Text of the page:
Meanwhile, a crisis over Taiwan in the near future cannot be ruled out. The Chinese leadership has good reason to expect that such a power grab would play out very differently than Putin’s ill-fated mission in Ukraine. In such a scenario, the West won’t be able to apply crushing economic pressure against the Chinese elite in the same way that it has against Russian oligarchs. China is more independently powerful and more enmeshed in the global trading system.
The latest invasion of Ukraine has delivered more of a shock in the West than the initial invasion of eastern Ukraine and annexation of Crimea nearly a decade ago. Putin’s war of conquest should be the last instance of authoritarian aggression that prompts such surprised hand-wringing about “violated commitments” and “breaching international law.” The world is not a post-historical paradise where “right makes might,” and will not be anytime soon. But whether it becomes a jungle where “might makes right”—the order that Putin and Xi are struggling to create—will depend on the power of the free world, as well as its determination to use it with prudence and conviction.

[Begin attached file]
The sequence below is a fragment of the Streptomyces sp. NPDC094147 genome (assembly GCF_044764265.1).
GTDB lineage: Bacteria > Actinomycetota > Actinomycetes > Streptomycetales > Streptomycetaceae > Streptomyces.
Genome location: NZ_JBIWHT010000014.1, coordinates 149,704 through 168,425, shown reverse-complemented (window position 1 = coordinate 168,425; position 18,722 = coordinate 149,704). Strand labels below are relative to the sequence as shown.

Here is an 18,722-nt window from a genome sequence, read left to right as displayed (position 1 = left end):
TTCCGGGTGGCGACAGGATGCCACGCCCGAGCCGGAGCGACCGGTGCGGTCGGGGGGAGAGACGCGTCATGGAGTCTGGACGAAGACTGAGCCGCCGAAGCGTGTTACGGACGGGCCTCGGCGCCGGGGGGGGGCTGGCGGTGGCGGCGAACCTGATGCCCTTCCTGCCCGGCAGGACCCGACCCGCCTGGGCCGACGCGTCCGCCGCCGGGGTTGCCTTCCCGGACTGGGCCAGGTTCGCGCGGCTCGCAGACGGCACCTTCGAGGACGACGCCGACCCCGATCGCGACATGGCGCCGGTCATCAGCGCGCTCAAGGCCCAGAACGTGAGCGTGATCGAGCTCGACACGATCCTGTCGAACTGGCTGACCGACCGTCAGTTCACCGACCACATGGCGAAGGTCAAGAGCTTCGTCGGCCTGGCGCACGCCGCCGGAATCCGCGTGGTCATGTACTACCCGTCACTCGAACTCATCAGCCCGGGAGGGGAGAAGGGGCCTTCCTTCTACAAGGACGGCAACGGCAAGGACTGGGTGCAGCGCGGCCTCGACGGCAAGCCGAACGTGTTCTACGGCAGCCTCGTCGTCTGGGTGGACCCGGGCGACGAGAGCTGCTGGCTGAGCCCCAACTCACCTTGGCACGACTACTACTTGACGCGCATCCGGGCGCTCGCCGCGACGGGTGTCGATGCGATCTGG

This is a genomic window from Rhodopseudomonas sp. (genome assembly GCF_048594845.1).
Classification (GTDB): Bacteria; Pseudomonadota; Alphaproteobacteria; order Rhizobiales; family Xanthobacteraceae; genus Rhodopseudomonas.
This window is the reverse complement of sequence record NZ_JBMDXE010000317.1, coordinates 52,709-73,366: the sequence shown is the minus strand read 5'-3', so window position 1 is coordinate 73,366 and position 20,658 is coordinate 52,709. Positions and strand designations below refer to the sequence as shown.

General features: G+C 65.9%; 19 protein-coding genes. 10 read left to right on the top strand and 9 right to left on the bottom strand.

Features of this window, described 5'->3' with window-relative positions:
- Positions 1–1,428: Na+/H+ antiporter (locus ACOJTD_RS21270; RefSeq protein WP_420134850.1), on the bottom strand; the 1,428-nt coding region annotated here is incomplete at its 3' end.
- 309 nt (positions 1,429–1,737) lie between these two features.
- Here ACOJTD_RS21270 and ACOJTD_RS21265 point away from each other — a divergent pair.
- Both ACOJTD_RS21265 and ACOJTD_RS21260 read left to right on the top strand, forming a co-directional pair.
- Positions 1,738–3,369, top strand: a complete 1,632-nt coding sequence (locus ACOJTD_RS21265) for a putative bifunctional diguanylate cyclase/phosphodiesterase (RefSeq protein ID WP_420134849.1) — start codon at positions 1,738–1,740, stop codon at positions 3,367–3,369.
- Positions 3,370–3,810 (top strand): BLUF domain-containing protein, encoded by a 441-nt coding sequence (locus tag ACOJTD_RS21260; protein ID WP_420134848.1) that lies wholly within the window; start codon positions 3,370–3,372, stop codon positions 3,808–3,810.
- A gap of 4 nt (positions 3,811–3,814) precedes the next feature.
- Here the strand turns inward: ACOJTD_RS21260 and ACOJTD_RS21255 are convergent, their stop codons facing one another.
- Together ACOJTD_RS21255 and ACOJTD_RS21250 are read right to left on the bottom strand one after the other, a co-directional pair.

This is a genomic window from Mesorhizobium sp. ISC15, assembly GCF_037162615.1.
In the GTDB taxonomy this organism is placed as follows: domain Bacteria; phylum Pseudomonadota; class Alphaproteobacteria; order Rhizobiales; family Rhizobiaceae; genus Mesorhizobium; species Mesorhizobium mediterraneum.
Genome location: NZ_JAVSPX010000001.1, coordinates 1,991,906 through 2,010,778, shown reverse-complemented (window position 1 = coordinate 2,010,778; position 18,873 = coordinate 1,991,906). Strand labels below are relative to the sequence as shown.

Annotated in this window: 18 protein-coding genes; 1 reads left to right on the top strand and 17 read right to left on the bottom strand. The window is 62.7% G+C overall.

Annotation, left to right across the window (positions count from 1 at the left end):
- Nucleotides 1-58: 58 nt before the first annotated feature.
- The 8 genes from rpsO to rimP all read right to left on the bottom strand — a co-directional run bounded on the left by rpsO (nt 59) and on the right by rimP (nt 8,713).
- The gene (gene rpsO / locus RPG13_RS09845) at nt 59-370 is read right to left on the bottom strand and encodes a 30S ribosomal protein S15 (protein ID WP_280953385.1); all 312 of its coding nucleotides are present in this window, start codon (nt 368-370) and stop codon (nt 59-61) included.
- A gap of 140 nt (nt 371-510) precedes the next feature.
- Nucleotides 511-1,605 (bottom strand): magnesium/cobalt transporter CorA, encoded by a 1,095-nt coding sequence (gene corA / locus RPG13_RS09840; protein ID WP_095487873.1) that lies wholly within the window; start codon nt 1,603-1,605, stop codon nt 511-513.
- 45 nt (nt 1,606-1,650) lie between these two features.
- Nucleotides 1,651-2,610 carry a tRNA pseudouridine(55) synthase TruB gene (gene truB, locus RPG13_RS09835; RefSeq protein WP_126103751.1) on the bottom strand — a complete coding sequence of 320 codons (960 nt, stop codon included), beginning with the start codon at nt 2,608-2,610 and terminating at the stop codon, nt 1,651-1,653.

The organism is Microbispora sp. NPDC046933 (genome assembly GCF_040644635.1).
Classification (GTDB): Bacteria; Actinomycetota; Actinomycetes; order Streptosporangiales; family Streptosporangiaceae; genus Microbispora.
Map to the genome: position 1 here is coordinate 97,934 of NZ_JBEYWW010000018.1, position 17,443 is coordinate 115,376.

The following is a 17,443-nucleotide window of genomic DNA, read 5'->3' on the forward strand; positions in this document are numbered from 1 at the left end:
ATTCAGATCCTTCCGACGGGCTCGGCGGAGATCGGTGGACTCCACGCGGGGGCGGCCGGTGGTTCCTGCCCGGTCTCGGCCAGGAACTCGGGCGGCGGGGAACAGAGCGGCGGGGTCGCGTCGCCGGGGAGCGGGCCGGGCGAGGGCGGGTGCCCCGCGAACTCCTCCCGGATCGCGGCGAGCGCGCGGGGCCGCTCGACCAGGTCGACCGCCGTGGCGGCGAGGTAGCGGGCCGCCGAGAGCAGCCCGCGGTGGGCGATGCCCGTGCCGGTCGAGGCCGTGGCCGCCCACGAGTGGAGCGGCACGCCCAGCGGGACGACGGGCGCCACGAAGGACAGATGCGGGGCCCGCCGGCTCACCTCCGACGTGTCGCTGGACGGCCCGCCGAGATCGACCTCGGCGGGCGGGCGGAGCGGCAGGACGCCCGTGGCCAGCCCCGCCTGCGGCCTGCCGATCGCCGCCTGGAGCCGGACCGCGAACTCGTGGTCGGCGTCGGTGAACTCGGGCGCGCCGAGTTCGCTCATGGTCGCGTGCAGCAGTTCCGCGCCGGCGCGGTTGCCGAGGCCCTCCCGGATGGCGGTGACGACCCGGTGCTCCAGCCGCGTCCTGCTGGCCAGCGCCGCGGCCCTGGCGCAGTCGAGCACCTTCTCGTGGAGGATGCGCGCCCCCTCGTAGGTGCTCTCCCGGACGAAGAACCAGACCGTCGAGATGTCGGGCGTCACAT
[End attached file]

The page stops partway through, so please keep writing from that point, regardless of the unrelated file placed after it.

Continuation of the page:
Those are the world-historical stakes today in Ukraine, and most probably tomorrow in Taiwan. In these struggles, the free world may find inspiration—where else?—in the 19th century, when James Madison called the clash between liberty and despotism “the great struggle of the epoch.” It still is.
Victory in the new phase of this old struggle will require a blend of principles and power. This means vigorous support for vulnerable democratic allies and permanent military garrisons on the eastern edge of Europe and in East Asia. But it will also demand that we discard illusions about the end of conflict, to say nothing of the inevitable triumph of liberalism. To prevent a world of unrestrained chaos and mayhem, America must embrace the primacy of global leadership in a way it hasn’t since the demise of Soviet communism.
“Democracy needs champions,” President Biden declared at the summit on democracy. And in this solemn hour, it needs them to act with imagination and urgency.
Brian Stewart is a political writer based in New York.